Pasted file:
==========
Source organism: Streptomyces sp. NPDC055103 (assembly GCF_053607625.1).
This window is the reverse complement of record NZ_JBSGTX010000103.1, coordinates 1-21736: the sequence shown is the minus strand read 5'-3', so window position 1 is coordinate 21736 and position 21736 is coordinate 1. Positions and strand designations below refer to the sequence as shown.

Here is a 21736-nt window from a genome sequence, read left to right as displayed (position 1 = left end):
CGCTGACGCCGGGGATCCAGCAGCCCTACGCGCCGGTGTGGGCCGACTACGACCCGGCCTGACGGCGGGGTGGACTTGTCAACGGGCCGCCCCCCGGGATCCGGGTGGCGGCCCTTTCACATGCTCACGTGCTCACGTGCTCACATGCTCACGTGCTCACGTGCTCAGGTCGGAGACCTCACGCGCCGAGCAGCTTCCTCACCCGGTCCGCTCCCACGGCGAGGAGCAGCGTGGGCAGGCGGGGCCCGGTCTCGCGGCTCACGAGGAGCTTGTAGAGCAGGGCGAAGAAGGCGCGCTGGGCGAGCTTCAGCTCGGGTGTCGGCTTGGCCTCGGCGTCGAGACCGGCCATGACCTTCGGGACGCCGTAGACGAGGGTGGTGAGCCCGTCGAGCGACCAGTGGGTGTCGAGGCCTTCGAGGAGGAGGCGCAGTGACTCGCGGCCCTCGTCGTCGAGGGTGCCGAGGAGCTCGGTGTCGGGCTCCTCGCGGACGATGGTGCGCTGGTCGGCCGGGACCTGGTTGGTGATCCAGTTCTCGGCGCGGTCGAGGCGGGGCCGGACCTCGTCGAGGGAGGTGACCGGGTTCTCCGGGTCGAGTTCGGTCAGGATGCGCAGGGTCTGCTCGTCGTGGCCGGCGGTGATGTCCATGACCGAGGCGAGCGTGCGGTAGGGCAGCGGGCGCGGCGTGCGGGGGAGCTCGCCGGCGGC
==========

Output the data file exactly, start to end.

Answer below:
Source organism: Streptomyces sp. NPDC055103 (assembly GCF_053607625.1).
This window is the reverse complement of record NZ_JBSGTX010000103.1, coordinates 1-21736: the sequence shown is the minus strand read 5'-3', so window position 1 is coordinate 21736 and position 21736 is coordinate 1. Positions and strand designations below refer to the sequence as shown.

Here is a 21736-nt window from a genome sequence, read left to right as displayed (position 1 = left end):
CGCTGACGCCGGGGATCCAGCAGCCCTACGCGCCGGTGTGGGCCGACTACGACCCGGCCTGACGGCGGGGTGGACTTGTCAACGGGCCGCCCCCCGGGATCCGGGTGGCGGCCCTTTCACATGCTCACGTGCTCACGTGCTCACATGCTCACGTGCTCACGTGCTCAGGTCGGAGACCTCACGCGCCGAGCAGCTTCCTCACCCGGTCCGCTCCCACGGCGAGGAGCAGCGTGGGCAGGCGGGGCCCGGTCTCGCGGCTCACGAGGAGCTTGTAGAGCAGGGCGAAGAAGGCGCGCTGGGCGAGCTTCAGCTCGGGTGTCGGCTTGGCCTCGGCGTCGAGACCGGCCATGACCTTCGGGACGCCGTAGACGAGGGTGGTGAGCCCGTCGAGCGACCAGTGGGTGTCGAGGCCTTCGAGGAGGAGGCGCAGTGACTCGCGGCCCTCGTCGTCGAGGGTGCCGAGGAGCTCGGTGTCGGGCTCCTCGCGGACGATGGTGCGCTGGTCGGCCGGGACCTGGTTGGTGATCCAGTTCTCGGCGCGGTCGAGGCGGGGCCGGACCTCGTCGAGGGAGGTGACCGGGTTCTCCGGGTCGAGTTCGGTCAGGATGCGCAGGGTCTGCTCGTCGTGGCCGGCGGTGATGTCCATGACCGAGGCGAGCGTGCGGTAGGGCAGCGGGCGCGGCGTGCGGGGGAGCTCGCCGGCGGC